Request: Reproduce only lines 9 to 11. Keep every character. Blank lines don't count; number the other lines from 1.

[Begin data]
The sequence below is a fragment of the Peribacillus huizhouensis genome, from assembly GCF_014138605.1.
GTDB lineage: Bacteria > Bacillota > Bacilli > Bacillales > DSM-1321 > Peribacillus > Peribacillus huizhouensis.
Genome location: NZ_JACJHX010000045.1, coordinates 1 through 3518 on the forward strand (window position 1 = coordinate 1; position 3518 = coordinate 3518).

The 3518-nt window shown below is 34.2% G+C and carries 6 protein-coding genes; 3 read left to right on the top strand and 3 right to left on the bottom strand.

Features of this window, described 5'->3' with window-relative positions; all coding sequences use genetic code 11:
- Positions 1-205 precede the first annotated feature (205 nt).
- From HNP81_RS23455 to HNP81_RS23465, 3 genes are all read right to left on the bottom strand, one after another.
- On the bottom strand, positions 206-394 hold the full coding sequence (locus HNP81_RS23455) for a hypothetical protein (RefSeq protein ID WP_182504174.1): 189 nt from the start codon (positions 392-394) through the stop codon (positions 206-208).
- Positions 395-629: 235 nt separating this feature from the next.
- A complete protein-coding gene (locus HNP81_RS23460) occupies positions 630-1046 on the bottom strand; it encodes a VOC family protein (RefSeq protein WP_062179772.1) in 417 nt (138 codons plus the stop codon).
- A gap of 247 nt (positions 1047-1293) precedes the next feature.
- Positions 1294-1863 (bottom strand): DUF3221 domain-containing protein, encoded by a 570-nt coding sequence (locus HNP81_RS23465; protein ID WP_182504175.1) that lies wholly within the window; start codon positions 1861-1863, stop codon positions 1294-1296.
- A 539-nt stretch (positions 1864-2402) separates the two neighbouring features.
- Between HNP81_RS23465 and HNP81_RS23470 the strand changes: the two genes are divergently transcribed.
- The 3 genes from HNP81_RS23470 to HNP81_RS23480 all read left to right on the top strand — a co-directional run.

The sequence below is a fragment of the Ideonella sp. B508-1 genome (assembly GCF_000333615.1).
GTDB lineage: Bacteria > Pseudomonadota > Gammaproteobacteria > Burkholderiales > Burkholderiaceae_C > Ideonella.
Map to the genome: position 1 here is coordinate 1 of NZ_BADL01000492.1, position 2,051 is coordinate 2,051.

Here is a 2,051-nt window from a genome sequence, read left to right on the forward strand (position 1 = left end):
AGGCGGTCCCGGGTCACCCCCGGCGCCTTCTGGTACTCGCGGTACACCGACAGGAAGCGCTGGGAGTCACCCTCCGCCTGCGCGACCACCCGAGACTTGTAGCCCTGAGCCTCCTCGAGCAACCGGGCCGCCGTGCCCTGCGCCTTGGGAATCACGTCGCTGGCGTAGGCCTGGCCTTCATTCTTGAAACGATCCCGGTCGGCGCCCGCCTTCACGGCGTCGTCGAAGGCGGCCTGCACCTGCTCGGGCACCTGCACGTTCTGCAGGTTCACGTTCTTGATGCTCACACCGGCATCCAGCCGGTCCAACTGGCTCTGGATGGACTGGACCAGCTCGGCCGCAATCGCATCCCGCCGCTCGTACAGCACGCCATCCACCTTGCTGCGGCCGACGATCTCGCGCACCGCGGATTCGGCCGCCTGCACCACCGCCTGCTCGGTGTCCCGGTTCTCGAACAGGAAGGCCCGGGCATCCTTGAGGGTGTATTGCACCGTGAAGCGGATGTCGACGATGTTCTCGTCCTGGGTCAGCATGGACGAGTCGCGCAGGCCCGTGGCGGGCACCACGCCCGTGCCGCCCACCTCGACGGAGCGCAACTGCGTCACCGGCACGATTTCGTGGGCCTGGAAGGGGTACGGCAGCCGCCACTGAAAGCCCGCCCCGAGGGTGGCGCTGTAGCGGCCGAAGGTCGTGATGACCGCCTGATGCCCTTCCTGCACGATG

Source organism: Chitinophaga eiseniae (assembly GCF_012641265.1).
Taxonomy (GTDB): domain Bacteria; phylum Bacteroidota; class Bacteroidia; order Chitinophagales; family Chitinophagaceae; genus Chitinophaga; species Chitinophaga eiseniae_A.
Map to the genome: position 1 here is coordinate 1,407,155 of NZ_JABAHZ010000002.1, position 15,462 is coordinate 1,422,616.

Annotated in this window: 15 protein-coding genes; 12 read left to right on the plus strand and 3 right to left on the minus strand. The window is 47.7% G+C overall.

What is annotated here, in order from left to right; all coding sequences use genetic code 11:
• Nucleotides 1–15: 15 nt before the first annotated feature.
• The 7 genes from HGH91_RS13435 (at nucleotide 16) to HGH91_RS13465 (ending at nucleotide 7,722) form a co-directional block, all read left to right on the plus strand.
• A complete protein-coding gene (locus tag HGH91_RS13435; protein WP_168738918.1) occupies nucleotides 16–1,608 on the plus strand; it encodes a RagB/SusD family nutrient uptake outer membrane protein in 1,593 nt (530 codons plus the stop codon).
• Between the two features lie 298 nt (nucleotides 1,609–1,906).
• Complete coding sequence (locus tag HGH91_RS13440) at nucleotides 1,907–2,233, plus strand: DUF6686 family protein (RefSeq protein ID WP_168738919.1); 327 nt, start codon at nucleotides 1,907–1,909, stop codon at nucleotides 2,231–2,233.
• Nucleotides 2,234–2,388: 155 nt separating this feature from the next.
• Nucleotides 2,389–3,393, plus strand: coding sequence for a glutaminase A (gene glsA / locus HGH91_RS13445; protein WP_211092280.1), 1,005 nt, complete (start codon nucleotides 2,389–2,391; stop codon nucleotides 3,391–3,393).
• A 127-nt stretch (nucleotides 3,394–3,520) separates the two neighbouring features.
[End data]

- Positions 395-629: 235 nt separating this feature from the next.
- A complete protein-coding gene (locus HNP81_RS23460) occupies positions 630-1046 on the bottom strand; it encodes a VOC family protein (RefSeq protein WP_062179772.1) in 417 nt (138 codons plus the stop codon).
- A gap of 247 nt (positions 1047-1293) precedes the next feature.